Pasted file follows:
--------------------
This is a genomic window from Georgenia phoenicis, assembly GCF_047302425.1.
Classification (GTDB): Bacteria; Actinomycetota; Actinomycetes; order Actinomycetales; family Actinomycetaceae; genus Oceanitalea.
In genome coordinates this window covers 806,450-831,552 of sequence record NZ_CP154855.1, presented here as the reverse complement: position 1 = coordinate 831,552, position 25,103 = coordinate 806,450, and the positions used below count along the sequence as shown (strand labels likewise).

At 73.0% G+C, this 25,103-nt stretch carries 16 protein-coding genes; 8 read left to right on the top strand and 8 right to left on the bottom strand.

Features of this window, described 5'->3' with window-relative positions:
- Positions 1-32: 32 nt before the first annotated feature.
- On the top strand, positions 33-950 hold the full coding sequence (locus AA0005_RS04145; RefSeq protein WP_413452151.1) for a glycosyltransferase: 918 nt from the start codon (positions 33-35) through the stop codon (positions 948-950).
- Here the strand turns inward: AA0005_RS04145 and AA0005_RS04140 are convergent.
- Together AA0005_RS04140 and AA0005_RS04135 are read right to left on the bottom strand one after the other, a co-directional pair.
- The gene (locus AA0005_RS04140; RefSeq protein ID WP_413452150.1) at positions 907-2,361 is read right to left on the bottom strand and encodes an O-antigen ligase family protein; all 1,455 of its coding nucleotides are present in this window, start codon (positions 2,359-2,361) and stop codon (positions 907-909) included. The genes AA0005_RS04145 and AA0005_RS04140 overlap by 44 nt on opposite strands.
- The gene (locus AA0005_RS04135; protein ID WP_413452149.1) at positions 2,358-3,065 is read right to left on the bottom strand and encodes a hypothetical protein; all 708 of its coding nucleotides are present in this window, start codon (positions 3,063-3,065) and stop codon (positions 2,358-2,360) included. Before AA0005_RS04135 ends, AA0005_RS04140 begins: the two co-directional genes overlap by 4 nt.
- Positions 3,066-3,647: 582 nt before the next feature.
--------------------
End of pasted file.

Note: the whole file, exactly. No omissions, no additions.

This is a genomic window from Georgenia phoenicis, assembly GCF_047302425.1.
Classification (GTDB): Bacteria; Actinomycetota; Actinomycetes; order Actinomycetales; family Actinomycetaceae; genus Oceanitalea.
In genome coordinates this window covers 806,450-831,552 of sequence record NZ_CP154855.1, presented here as the reverse complement: position 1 = coordinate 831,552, position 25,103 = coordinate 806,450, and the positions used below count along the sequence as shown (strand labels likewise).

At 73.0% G+C, this 25,103-nt stretch carries 16 protein-coding genes; 8 read left to right on the top strand and 8 right to left on the bottom strand.

Features of this window, described 5'->3' with window-relative positions:
- Positions 1-32: 32 nt before the first annotated feature.
- On the top strand, positions 33-950 hold the full coding sequence (locus AA0005_RS04145; RefSeq protein WP_413452151.1) for a glycosyltransferase: 918 nt from the start codon (positions 33-35) through the stop codon (positions 948-950).
- Here the strand turns inward: AA0005_RS04145 and AA0005_RS04140 are convergent.
- Together AA0005_RS04140 and AA0005_RS04135 are read right to left on the bottom strand one after the other, a co-directional pair.
- The gene (locus AA0005_RS04140; RefSeq protein ID WP_413452150.1) at positions 907-2,361 is read right to left on the bottom strand and encodes an O-antigen ligase family protein; all 1,455 of its coding nucleotides are present in this window, start codon (positions 2,359-2,361) and stop codon (positions 907-909) included. The genes AA0005_RS04145 and AA0005_RS04140 overlap by 44 nt on opposite strands.
- The gene (locus AA0005_RS04135; protein ID WP_413452149.1) at positions 2,358-3,065 is read right to left on the bottom strand and encodes a hypothetical protein; all 708 of its coding nucleotides are present in this window, start codon (positions 3,063-3,065) and stop codon (positions 2,358-2,360) included. Before AA0005_RS04135 ends, AA0005_RS04140 begins: the two co-directional genes overlap by 4 nt.
- Positions 3,066-3,647: 582 nt before the next feature.